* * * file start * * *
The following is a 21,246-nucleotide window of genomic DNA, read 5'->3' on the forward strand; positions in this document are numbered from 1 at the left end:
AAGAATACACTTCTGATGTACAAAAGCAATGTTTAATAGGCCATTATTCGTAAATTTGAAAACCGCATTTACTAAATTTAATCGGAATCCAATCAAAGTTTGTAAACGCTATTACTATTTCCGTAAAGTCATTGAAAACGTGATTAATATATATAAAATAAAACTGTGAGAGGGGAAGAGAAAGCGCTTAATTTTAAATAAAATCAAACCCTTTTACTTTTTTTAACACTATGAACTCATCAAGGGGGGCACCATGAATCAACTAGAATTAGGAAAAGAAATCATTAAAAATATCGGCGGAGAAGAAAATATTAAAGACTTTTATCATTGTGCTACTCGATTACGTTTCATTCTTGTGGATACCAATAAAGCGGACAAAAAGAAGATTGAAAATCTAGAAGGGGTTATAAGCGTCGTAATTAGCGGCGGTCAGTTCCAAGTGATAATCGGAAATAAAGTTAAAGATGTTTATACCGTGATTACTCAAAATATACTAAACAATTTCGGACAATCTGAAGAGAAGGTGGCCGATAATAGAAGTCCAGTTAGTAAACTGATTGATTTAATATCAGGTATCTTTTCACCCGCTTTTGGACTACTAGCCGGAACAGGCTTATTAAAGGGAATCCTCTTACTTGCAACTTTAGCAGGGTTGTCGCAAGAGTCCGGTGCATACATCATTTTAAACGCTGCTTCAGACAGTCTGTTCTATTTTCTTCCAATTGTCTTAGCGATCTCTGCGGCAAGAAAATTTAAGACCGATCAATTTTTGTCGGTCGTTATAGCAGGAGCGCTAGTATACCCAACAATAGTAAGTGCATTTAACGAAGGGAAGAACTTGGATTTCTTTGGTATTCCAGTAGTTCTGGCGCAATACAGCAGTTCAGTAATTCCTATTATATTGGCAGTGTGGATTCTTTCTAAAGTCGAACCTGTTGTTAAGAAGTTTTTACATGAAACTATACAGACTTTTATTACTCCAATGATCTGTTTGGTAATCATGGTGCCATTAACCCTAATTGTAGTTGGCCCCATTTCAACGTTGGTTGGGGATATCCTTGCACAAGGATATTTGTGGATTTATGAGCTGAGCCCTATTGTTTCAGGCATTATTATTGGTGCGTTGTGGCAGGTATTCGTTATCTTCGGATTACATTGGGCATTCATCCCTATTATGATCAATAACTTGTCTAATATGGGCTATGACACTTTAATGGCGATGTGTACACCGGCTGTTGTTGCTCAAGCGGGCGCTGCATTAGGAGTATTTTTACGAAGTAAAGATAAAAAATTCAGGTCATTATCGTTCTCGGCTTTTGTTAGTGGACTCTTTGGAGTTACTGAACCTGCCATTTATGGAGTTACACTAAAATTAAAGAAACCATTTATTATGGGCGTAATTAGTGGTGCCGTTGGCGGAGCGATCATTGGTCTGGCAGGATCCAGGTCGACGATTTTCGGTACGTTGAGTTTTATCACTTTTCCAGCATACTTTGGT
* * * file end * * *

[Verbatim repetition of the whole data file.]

The following is a 21,246-nucleotide window of genomic DNA, read 5'->3' on the forward strand; positions in this document are numbered from 1 at the left end:
AAGAATACACTTCTGATGTACAAAAGCAATGTTTAATAGGCCATTATTCGTAAATTTGAAAACCGCATTTACTAAATTTAATCGGAATCCAATCAAAGTTTGTAAACGCTATTACTATTTCCGTAAAGTCATTGAAAACGTGATTAATATATATAAAATAAAACTGTGAGAGGGGAAGAGAAAGCGCTTAATTTTAAATAAAATCAAACCCTTTTACTTTTTTTAACACTATGAACTCATCAAGGGGGGCACCATGAATCAACTAGAATTAGGAAAAGAAATCATTAAAAATATCGGCGGAGAAGAAAATATTAAAGACTTTTATCATTGTGCTACTCGATTACGTTTCATTCTTGTGGATACCAATAAAGCGGACAAAAAGAAGATTGAAAATCTAGAAGGGGTTATAAGCGTCGTAATTAGCGGCGGTCAGTTCCAAGTGATAATCGGAAATAAAGTTAAAGATGTTTATACCGTGATTACTCAAAATATACTAAACAATTTCGGACAATCTGAAGAGAAGGTGGCCGATAATAGAAGTCCAGTTAGTAAACTGATTGATTTAATATCAGGTATCTTTTCACCCGCTTTTGGACTACTAGCCGGAACAGGCTTATTAAAGGGAATCCTCTTACTTGCAACTTTAGCAGGGTTGTCGCAAGAGTCCGGTGCATACATCATTTTAAACGCTGCTTCAGACAGTCTGTTCTATTTTCTTCCAATTGTCTTAGCGATCTCTGCGGCAAGAAAATTTAAGACCGATCAATTTTTGTCGGTCGTTATAGCAGGAGCGCTAGTATACCCAACAATAGTAAGTGCATTTAACGAAGGGAAGAACTTGGATTTCTTTGGTATTCCAGTAGTTCTGGCGCAATACAGCAGTTCAGTAATTCCTATTATATTGGCAGTGTGGATTCTTTCTAAAGTCGAACCTGTTGTTAAGAAGTTTTTACATGAAACTATACAGACTTTTATTACTCCAATGATCTGTTTGGTAATCATGGTGCCATTAACCCTAATTGTAGTTGGCCCCATTTCAACGTTGGTTGGGGATATCCTTGCACAAGGATATTTGTGGATTTATGAGCTGAGCCCTATTGTTTCAGGCATTATTATTGGTGCGTTGTGGCAGGTATTCGTTATCTTCGGATTACATTGGGCATTCATCCCTATTATGATCAATAACTTGTCTAATATGGGCTATGACACTTTAATGGCGATGTGTACACCGGCTGTTGTTGCTCAAGCGGGCGCTGCATTAGGAGTATTTTTACGAAGTAAAGATAAAAAATTCAGGTCATTATCGTTCTCGGCTTTTGTTAGTGGACTCTTTGGAGTTACTGAACCTGCCATTTATGGAGTTACACTAAAATTAAAGAAACCATTTATTATGGGCGTAATTAGTGGTGCCGTTGGCGGAGCGATCATTGGTCTGGCAGGATCCAGGTCGACGATTTTCGGTACGTTGAGTTTTATCACTTTTCCAGCATACTTTGGT